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USA 2011
Directed by
Liza Johnson
97 minutes
Rated M

Reviewed by
Bernard Hemingway
3.5 stars


Writer-director Liza Johnson’s feature debut is a modestly-scaled drama about a female soldier (Linda Cardellini) who returns from an unspecified location on the Middle Eastern front to her home in working-class Ohio.

There are now plenty of films, from Suzanne Bier’s Brødre (remade by Jim Sheridan as Brothers) to Kathryn Bigelow’s The Hurt Locker that have dealt with the difficulties of adjusting to domesticated normality after serving in the US Armed Forces in the Middle East but Return is unusual in that its protagonist is a woman.

Johnson follows the story of National Reservist Kelli (Cardellini) after she returns home to her plumber husband Mike (Michael Shannon) and two young daughters and life in a drab small-town. Although keen to pick up from where she left off she finds herself no longer able to fit in with the drudgery of the everyday and quickly her behaviour grows more erratic. When she discovers that her husband is having an affair she goes into a tailspin.

Linda Cardellini is very much the mainstay of the film and she acquits herself handsomely. Johnson’s script doesn’t give her character any great cross to bear or even tell us much about her tour of duty but instead focuses on her inability to interpellate herself back into her old way of life. Cardellini captures this disconnect effectively whilst keeping Kelli's emotional life closely internalized. Seemingly stoically resigned to her lot, Kelli is a character whose pain we feel acutely and empathize with. The other roles, including Michael Shannon’s, are largely adjuncts to Cardellini’s performance and although this limits the dramatic range of the film somewhat  there is certainly enough here to make this in general a film well-worth watching and essential viewing for anyone interested in representations of America's military involvement in the Middle East.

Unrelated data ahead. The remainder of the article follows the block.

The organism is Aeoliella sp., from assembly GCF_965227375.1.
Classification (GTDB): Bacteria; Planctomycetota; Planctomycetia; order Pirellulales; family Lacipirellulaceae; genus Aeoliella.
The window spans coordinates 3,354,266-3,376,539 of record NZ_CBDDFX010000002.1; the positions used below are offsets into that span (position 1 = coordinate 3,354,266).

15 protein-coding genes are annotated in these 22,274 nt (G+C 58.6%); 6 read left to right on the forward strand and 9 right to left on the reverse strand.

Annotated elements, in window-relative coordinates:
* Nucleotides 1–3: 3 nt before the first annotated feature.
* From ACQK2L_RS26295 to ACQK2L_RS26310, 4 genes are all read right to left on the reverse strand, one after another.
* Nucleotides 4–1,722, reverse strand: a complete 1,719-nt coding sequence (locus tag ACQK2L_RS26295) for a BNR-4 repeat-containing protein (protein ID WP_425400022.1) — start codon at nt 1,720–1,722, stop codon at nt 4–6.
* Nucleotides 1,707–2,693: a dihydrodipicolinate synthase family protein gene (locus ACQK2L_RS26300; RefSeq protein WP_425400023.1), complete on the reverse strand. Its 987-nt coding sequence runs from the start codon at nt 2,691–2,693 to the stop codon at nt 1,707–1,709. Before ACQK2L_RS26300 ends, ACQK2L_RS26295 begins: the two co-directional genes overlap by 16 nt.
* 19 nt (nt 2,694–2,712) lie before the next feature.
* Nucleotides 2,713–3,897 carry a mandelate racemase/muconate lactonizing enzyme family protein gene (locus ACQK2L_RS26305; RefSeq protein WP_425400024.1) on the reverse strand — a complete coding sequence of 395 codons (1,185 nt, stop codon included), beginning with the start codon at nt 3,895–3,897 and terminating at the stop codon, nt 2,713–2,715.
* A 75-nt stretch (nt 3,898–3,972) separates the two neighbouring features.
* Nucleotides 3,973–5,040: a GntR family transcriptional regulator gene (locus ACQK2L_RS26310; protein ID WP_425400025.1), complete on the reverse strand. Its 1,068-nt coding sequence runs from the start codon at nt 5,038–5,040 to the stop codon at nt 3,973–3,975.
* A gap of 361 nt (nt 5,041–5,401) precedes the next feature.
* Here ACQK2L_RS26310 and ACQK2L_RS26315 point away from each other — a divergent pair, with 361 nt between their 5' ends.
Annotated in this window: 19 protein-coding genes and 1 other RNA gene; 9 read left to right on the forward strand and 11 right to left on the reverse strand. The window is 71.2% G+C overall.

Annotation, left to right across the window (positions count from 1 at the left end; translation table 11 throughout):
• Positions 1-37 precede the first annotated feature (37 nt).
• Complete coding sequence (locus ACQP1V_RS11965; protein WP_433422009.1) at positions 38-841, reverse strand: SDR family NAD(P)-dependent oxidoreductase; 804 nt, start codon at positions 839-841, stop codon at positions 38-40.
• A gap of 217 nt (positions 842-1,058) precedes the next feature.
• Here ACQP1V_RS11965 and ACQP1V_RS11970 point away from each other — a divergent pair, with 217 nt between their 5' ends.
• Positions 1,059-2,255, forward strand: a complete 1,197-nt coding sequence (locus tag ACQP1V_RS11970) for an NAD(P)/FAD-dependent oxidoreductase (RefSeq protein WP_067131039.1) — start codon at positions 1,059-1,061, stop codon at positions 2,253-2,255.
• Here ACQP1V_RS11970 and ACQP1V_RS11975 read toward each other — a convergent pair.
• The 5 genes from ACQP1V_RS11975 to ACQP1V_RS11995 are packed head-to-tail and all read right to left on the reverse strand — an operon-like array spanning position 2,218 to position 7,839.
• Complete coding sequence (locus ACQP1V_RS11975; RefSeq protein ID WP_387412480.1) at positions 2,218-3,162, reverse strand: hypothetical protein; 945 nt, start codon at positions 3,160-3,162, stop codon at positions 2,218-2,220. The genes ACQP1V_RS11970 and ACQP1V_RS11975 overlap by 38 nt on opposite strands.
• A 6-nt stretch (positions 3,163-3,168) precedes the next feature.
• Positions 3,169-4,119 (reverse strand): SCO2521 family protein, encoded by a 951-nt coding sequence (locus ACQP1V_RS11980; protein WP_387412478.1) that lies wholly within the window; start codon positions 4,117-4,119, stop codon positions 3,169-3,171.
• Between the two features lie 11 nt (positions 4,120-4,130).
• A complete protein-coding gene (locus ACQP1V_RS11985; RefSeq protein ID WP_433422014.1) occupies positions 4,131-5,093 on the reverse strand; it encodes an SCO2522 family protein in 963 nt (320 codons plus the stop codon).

My only significant criticism is that the women are far too photogenic, especially Bonnie Swencionis as Michael’s girlfriend – that a smokin’ hot babe would take up with a dull, married plumber with two kids just doesn’t ring true and this takes away somewhat from what is otherwise an effective realist drama.




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